Archive for July, 2011

10 Rules of Automated Attendants (Part 3 of 10)

Guiding or ordering? Which one are you doing in your Auto-Attendant? People want to be drawn in, not ordered around. After all, the reason you have an Auto-Attendant is to give your callers options…which by very definition means they are free to choose what they would like.

But often a company’s Auto-Attendant will designed in such a way that it sounds like it graduated from drill sergeant school, and is eager to make it’s mark on the “new recruits” (also known as “your callers”!)

Here’s what Melanie Polkosky has to say in her 3rd Rule of Auto Attendant design (From “The Hooptedoodle of Phone“):

3. Never order a customer to do anything: Directives are the mark of customer service overstepping its bounds. Requests cloaked in the language of demands do not endear themselves to the customer; in contrast, they are an invitation to seek a new provider. The designer is sticking his nose in, as if he has a power he does not possess.

There’s at least two aspects in which this can happen.

The first is probably the most obvious…how the script is written. What words you use, and the order you use them in, to let callers know what options they can choose. Companies can get over-zealous in funneling their callers to where the company wants them to go, and in doing so, the wording becomes very forceful.

The second way is a little more subtle…how the script is voiced. How the voice talent reads the script, and applies their inflection to the message has a lot to do with how people perceive it. Is it warm and inviting? Cold and calculating? Some guidance to the voice talent on this is critical to keep the sound of the message inline with what will be well received by your callers.

10 Rules of Automated Attendants (Part 2 of 10)

What’s more confusing…a poorly designed Auto-Attendant that leaves you to flounder around all by yourself, or one that is so poorly designed that the creator chooses to put roadsigns and instructions for how to navigate?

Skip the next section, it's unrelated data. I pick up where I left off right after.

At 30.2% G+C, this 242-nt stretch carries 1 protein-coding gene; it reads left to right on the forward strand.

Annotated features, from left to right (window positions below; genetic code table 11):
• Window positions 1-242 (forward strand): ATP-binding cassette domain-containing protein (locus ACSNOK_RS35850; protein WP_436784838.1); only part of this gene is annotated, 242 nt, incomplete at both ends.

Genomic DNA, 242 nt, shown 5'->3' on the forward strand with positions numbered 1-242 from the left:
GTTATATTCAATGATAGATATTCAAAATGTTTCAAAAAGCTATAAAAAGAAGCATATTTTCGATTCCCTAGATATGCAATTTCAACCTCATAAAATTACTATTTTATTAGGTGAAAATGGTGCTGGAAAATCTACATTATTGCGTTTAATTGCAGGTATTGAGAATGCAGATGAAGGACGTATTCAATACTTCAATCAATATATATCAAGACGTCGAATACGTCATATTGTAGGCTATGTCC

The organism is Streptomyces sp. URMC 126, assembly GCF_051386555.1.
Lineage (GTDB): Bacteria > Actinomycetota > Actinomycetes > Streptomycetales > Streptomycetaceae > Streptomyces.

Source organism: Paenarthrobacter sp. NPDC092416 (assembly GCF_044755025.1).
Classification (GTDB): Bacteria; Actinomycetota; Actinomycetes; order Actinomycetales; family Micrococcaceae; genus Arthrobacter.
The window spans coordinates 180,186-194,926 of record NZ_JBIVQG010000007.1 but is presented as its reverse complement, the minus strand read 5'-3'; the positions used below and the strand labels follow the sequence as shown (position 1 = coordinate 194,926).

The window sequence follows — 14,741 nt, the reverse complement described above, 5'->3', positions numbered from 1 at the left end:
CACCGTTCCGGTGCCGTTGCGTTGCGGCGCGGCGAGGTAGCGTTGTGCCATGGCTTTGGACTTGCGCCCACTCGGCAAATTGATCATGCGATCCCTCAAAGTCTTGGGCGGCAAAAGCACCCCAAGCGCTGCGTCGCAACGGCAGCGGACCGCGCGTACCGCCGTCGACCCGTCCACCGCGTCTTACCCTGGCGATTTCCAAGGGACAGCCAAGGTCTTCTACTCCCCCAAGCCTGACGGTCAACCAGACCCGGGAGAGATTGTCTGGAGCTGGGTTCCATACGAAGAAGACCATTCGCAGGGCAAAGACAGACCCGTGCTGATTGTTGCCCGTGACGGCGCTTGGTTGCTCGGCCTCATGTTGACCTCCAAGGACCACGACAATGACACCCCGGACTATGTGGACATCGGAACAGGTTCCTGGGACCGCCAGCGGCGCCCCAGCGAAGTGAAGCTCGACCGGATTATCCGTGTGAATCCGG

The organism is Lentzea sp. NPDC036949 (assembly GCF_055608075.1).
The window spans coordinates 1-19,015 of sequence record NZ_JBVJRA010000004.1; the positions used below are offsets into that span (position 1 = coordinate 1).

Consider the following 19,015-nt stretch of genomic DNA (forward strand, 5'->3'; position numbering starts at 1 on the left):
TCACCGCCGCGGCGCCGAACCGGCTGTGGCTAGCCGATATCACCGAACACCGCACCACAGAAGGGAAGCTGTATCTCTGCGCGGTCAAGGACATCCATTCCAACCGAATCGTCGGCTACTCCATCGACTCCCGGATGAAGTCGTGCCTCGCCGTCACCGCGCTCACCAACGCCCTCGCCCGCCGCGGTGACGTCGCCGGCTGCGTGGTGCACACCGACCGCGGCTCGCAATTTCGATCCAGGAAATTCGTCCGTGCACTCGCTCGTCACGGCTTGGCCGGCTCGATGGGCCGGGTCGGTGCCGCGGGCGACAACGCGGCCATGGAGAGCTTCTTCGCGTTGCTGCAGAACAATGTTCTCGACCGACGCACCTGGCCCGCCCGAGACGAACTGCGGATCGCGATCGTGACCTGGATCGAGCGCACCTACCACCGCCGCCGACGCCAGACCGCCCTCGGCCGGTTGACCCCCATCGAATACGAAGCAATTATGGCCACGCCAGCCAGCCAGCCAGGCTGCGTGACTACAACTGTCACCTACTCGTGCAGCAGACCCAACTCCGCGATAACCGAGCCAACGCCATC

In this Part 2 of 10 in our series of posts looking at good Auto-Attendant design, we’ll explore that very question.

Melanie Polkosky‘s advice for this 2nd point is excellent! (From “The Hooptedoodle of Phone“)

2. Avoid verbal landmarks: They are annoying. People lack the energy or desire to simultaneously re-create a flowchart in their minds while marching through a phone system. The dialogue itself should get them where they need to go; if you need to create signs to get around, then your tree has become a forest, and you should expect people to get lost.

The visual flowchart that represents your Auto-Attendant design should look a lot more complex than your message sounds once it’s implemented.

Not quite sure what I’m talking about? Here’s an example of verbal landmarks:
“Main Menu…For Service, press 1, for Sales, press 2…”
“Service Menu…to make a service appointment, press 1. To check the status of a service, press 2…”
“Service Status Menu…enter your 34 digit service request code…”
…and so on.

People know what they just heard that made them select that option, and they don’t need it to be repeated or even confirmed. We’re smarter than that! If you press 1 for service, you don’t need it to confirm that you went to the Service menu. It simply takes more time, and makes it a more frustrating experience!

I believe this type of design stems from designing “on paper” rather than “on the phone”. In other words, when you’re deep into an Auto-Attendant or IVR design, it’s easy to forget what it actually sounds like. You’re looking at one box on a flowchart, and it seems that the text isn’t stating what location it is, but in reality, if you follow the call flow on the phone, it makes perfect sense!

So don’t use Verbal Landmarks in your Auto-Attendant. If you have them, remove them. It will streamline your greeting…allowing callers to get in, accomplish what they want, and get out, without adding frustrations!

QR codes and your marketing


This may strike you as way off the normal “Caller Experience” blog, and well, I’d have to agree.
But I had a couple of experiences with QR codes lately, and I wanted to share these with you.
Recently I was asked:
You are very techy and try to implement good new technology…what is your take on QR Codes?
With QR codes, there are a couple of things to think about.
Number 1 thing: Some times people forget that a QR code will viewed on a mobile handset. But in forgetting that, they send the QR code link to a location that would be more suited for desktop browsing. (the only exception to that thought that I know of is that the iPad 2 can scan QR codes)
So if you’re picturing putting one on your business card, for instance, think carefully about where that link should send the viewer. Sending mobile browser users to your main “desktop” website home page probably isn’t going to provide them any value.
Sending them to a special mobile version of your contact page, that allows them to import your contact information into their phone in one click would be extremely valueable!